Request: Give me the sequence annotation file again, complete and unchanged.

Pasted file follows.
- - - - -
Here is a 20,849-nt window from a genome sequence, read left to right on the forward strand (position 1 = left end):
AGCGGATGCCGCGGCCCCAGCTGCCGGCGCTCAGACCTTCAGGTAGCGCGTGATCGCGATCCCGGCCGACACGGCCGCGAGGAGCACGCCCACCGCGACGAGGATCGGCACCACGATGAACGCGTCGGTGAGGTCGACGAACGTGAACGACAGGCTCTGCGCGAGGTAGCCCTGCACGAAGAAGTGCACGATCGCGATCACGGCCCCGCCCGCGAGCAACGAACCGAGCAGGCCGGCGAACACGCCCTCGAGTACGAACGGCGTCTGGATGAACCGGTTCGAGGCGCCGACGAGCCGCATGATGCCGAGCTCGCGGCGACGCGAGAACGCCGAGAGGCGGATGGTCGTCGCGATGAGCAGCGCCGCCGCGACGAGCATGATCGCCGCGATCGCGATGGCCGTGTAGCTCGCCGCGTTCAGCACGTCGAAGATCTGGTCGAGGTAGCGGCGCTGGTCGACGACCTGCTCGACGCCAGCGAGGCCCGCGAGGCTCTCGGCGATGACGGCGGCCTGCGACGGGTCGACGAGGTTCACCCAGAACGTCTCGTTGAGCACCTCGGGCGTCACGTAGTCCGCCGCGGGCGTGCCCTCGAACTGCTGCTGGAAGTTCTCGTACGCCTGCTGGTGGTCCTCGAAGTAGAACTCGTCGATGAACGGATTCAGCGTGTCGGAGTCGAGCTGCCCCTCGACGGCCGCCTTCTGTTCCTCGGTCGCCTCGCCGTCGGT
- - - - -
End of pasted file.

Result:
Here is a 20,849-nt window from a genome sequence, read left to right on the forward strand (position 1 = left end):
AGCGGATGCCGCGGCCCCAGCTGCCGGCGCTCAGACCTTCAGGTAGCGCGTGATCGCGATCCCGGCCGACACGGCCGCGAGGAGCACGCCCACCGCGACGAGGATCGGCACCACGATGAACGCGTCGGTGAGGTCGACGAACGTGAACGACAGGCTCTGCGCGAGGTAGCCCTGCACGAAGAAGTGCACGATCGCGATCACGGCCCCGCCCGCGAGCAACGAACCGAGCAGGCCGGCGAACACGCCCTCGAGTACGAACGGCGTCTGGATGAACCGGTTCGAGGCGCCGACGAGCCGCATGATGCCGAGCTCGCGGCGACGCGAGAACGCCGAGAGGCGGATGGTCGTCGCGATGAGCAGCGCCGCCGCGACGAGCATGATCGCCGCGATCGCGATGGCCGTGTAGCTCGCCGCGTTCAGCACGTCGAAGATCTGGTCGAGGTAGCGGCGCTGGTCGACGACCTGCTCGACGCCAGCGAGGCCCGCGAGGCTCTCGGCGATGACGGCGGCCTGCGACGGGTCGACGAGGTTCACCCAGAACGTCTCGTTGAGCACCTCGGGCGTCACGTAGTCCGCCGCGGGCGTGCCCTCGAACTGCTGCTGGAAGTTCTCGTACGCCTGCTGGTGGTCCTCGAAGTAGAACTCGTCGATGAACGGATTCAGCGTGTCGGAGTCGAGCTGCCCCTCGACGGCCGCCTTCTGTTCCTCGGTCGCCTCGCCGTCGGT